The USD 232 Board of Education on Monday voted unanimously to keep a policy in place requiring masks be worn inside district buildings.
The vote came after the district, which covers DeSoto and areas of western Lenexa and Shawnee, received several patrons’ complaints last week about the mask requirement, which were filed under a new state law allowing such challenges to local school districts’ COVID-19 policies to be heard.
“Every public health organization with jurisdiction in this area (CDC, KDHE, JCDHE) recommends that masks be required at school,” Superintendent Frank Harwood said in a presentation to the board before the vote, referring to the state and county health departments along with the federal Centers for Disease Control and Prevention.
“Requiring masks is narrowly tailored to reduce the risk of inhaling the respiratory droplets of others which is the primary means of contracting COVID-19,” Harwood added.
An empty hearing
The board technically voted on the recommendation made by two district staffers who presided over a hearing last week that was called in response to the complaints about USD 232’s mask policy.
No member of the public attended the hearing, which by the new law known as Senate Bill 40 was required to be called within 72 hours of the district receiving a complaint.
The district says it received five complaints about the mask policy last Monday. Three people withdrew their complaints. The other two did not show up to Wednesday’s hearing.
“We took that action to be abandoning their request for a change to board policy,” said Brian Schwanz, one of the two staff members who presided over last week’s hearing, as he made his recommendation to the board Monday.
Schwanz also argued — a point made by other district officials Monday — that since the district’s mask policy was first instituted last summer, it does not fall under the dictates of the new state law allowing for patrons to challenge new COVID-19 policies.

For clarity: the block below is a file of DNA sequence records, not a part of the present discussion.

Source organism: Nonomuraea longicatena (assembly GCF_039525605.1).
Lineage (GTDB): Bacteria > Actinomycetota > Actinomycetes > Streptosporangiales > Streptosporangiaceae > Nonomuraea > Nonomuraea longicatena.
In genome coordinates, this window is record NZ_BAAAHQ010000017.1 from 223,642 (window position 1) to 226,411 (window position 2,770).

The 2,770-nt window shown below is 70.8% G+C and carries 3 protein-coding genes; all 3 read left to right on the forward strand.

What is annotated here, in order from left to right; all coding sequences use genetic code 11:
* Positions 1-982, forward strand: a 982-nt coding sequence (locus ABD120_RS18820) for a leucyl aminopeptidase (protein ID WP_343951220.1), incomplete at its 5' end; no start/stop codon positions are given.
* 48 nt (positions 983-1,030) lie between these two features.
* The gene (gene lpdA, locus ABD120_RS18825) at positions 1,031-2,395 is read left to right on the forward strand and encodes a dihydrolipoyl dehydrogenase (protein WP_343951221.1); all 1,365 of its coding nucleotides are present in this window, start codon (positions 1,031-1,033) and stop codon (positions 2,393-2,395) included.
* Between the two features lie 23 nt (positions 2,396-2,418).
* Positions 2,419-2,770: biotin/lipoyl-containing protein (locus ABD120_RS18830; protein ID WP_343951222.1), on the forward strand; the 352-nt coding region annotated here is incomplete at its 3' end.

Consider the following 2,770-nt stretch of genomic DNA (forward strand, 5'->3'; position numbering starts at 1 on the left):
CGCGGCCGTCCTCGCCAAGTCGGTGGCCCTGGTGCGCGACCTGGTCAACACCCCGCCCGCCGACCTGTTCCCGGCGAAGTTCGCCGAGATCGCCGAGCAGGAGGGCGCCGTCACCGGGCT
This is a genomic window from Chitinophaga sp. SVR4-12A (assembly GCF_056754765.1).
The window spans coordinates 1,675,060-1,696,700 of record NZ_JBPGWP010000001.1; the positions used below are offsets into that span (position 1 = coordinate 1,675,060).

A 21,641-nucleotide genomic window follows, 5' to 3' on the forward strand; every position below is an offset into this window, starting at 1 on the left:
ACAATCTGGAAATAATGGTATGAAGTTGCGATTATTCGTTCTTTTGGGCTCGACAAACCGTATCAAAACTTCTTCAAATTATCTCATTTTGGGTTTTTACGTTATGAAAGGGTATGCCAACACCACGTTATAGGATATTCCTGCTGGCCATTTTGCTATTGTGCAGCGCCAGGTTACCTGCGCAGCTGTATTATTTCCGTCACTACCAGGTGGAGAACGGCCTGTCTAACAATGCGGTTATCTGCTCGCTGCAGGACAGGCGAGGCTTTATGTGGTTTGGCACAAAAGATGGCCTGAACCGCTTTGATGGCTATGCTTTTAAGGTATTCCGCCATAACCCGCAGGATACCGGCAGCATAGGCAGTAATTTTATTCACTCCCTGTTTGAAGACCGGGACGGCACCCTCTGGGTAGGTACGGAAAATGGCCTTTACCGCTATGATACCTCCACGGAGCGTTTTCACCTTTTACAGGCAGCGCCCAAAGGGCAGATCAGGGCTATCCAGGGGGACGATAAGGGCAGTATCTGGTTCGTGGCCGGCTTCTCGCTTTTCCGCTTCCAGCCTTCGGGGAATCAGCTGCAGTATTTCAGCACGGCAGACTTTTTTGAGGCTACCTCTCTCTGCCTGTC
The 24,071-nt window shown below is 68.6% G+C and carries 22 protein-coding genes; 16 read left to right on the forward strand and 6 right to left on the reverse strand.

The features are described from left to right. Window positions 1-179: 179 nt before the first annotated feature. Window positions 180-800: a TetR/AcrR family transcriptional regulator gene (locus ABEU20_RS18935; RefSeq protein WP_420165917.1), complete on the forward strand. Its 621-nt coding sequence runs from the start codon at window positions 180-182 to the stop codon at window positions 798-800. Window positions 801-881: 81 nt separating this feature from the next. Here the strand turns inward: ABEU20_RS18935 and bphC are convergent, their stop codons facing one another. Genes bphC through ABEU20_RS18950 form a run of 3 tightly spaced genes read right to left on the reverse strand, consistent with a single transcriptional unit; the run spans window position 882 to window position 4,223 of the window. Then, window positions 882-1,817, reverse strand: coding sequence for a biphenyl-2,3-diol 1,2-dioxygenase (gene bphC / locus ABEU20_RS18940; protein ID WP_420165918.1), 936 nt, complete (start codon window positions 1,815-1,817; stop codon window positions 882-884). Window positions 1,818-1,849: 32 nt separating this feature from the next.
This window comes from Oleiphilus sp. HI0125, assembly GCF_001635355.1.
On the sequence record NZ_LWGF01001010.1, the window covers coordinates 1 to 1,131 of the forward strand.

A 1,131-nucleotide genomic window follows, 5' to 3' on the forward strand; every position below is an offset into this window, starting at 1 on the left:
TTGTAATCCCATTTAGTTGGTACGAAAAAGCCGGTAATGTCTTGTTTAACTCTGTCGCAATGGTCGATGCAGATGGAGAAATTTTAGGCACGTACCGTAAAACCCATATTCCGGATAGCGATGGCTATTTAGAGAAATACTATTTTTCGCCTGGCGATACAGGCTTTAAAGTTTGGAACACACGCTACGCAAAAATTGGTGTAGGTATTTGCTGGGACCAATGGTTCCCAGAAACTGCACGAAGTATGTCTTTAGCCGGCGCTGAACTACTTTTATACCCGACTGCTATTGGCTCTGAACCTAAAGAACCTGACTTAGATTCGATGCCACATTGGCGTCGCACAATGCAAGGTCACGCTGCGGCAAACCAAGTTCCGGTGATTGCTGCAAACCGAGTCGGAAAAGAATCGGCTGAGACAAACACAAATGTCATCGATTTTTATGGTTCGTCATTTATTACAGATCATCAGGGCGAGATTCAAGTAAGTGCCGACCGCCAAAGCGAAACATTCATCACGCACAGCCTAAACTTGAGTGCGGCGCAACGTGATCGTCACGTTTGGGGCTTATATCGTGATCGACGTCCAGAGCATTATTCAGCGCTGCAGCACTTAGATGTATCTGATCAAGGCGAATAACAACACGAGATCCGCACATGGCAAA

A process to hear future complaints
In addition to reaffirming the district’s mask requirement, the board also approved a process proposed by Harwood to deal with any future grievances challenging the district’s COVID-19 policies.
Under the protocol approved unanimously by the board Monday:
- A complaint will be considered to have been received when the clerk of the board of education forwards the complaint to board members in writing during normal business hour.
- A hearing must be called within 3 business days of the complaint having been received, in compliance with Senate Bill 40.
- The superintendent or his designated hearing officer will preside over the hearing. The board itself will not be called to the hearing, Harwood said, because of the difficulties in organizing that many people in 2-3 days.
- Complaints that pertain to the same matter — for instance, masks — that are received in the same 72 hour period will be consolidated into one hearing.
- After the hearing, the hearing officer will recommend a course of action to the board of education, which must be voted on by the board within 7 days of the hearing.
Other districts impacted
Other Johnson County school districts are dealing with similar complaints regarding their COVID-19 policies.
On Tuesday morning, the Blue Valley School District was set to host its own hearing under Senate Bill 40’s provisions following complaints it had received about its mask policy.
Prior to Tuesday, Blue Valley posted some rules and protocols for its Senate Bill 40 hearings online.
According to TV station KSHB, the Olathe School District was also set to hear complaints regarding its mask-wearing requirement.
The only major northern Johnson County school district to say it has yet to receive any complaints regarding its COVID-19 policies is Shawnee Mission.
A district spokesperson on Tuesday told the Shawnee Mission Post in an email, “If we receive a complaint, we will respond in accordance with the requirements of SB 40.”